The Check-Up: Calls for personal protective gear get louder
With this daily feature, The Eagle runs down breaking local developments in the coronavirus crisis.
THE NUMBERS: As of 4 p.m. Wednesday, the number of confirmed cases of COVID-19 in Berkshire County nearly doubled from Tuesday, rising from 37 to 71, the state Department of Public Health said. The day brought 679 new confirmed cases in Massachusetts, pushing the total to 1,838. Four additional deaths were reported; in all, 15 people in the state have died.
The day also saw more than 6,000 additional tests for the virus, including 63 people tested at Berkshire Medical Center's drive-thru service. The hospital was caring for 10 people with the virus and another 28 with symptoms associated with COVID-19.
REVISING THOSE CALENDARS: Some cultural organizations in the region are confirming they will remain closed longer than expected.
The list includes the Massachusetts Museum of Contemporary Art, which said a week ago its galleries would be shuttered through March 31. That's now May 1.
The Mahaiwe Performing Arts Center in Great Barrington has now canceled or postponed events through May 15, adding about five weeks to its down time.
And the Berkshire Museum now says it hopes to reopen its South Street facility in Pittsfield on May 4. In the meantime, it is using its website, YouTube channel and Facebook page to share material with audiences online.
COURTING CAUTION: "Out of an " Well, you know the wording by now. "Abundance of caution." That's why the state Department of Conservation and Recreation has now closed certain types of recreational areas in the state park system. They include basketball, tennis, handball, pickleball and bocce courts. The restriction is in place until April 7, but that date may be "reassessed," DCR says.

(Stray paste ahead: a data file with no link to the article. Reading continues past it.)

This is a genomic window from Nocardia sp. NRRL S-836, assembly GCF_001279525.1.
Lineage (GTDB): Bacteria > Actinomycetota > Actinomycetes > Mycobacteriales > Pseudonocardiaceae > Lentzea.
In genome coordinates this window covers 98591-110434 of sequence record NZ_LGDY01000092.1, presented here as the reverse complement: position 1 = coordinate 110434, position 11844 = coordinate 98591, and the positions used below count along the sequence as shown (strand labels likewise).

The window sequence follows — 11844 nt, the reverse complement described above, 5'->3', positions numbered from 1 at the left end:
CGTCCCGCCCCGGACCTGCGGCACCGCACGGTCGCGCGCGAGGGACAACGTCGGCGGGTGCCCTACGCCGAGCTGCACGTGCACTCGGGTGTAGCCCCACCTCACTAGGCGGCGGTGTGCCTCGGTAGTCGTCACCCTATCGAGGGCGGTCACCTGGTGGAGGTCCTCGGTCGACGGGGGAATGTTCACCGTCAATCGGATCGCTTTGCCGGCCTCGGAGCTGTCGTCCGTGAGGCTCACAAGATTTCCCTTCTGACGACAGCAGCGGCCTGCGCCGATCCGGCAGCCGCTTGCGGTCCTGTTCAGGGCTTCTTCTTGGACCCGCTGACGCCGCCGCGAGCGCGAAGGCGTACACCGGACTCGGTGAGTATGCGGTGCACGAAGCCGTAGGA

On top of that, the state is extending projected opening dates of closed rinks, visitor centers, campgrounds, playgrounds and fitness centers until April 7.
Parks themselves remain open, but people are reminded to keep a good distance between themselves and not gather in groups of 10 or more. If you go, be prepared to pack it out. DCR is removing trash barrels, which are seen as a potential source of disease transmission.
FUTURE SHOP: "Facilitator." "Advocate." Those are two words Downtown Pittsfield Inc. uses to describe what it's been working to accomplish for the city center since 1983. With many stores closed, the group is rolling out a strategy to help keep at least some revenue flowing to the commercial community. This week, the group launched an online store, selling gift cards to more than 40 businesses.
People can buy cards worth $25, $50 or $100. After selecting any of those denominations, purchasers use a drop-down menu to pick a business. The options include arts groups, restaurants, fitness centers and all kinds of stores, even a hardware outlet and lumber company. Businesses that want to join the list can email firstname.lastname@example.org or call 413-443-6501.
NEW APPEAL FOR DONATIONS: Last weekend, a Great Barrington-based ambulance company appealed to the public to donate personal protective equipment for first-responders. Those calls are growing.
On Tuesday, the mayor's office in Pittsfield asked not only for gifts of such gear (masks, disposable gowns, gloves and more) but invited businesses and residents to fill out an online form specifying what's available. The survey can be found at surveymonkey.com/r/NTTQT2Y.
All donations must be unopened and in original packaging, according to Roberta McCulloch-Dews, the city's director of administrative services. The need includes specialized masks known as N95 and P100.
Donations are being taken at the Central Berkshire County Emergency Operations Center at 264 Second St. For information, call the Pittsfield Fire Department at 413-448-9753.
To contribute news to The Check-Up, email email@example.com or call 413-588-8341.
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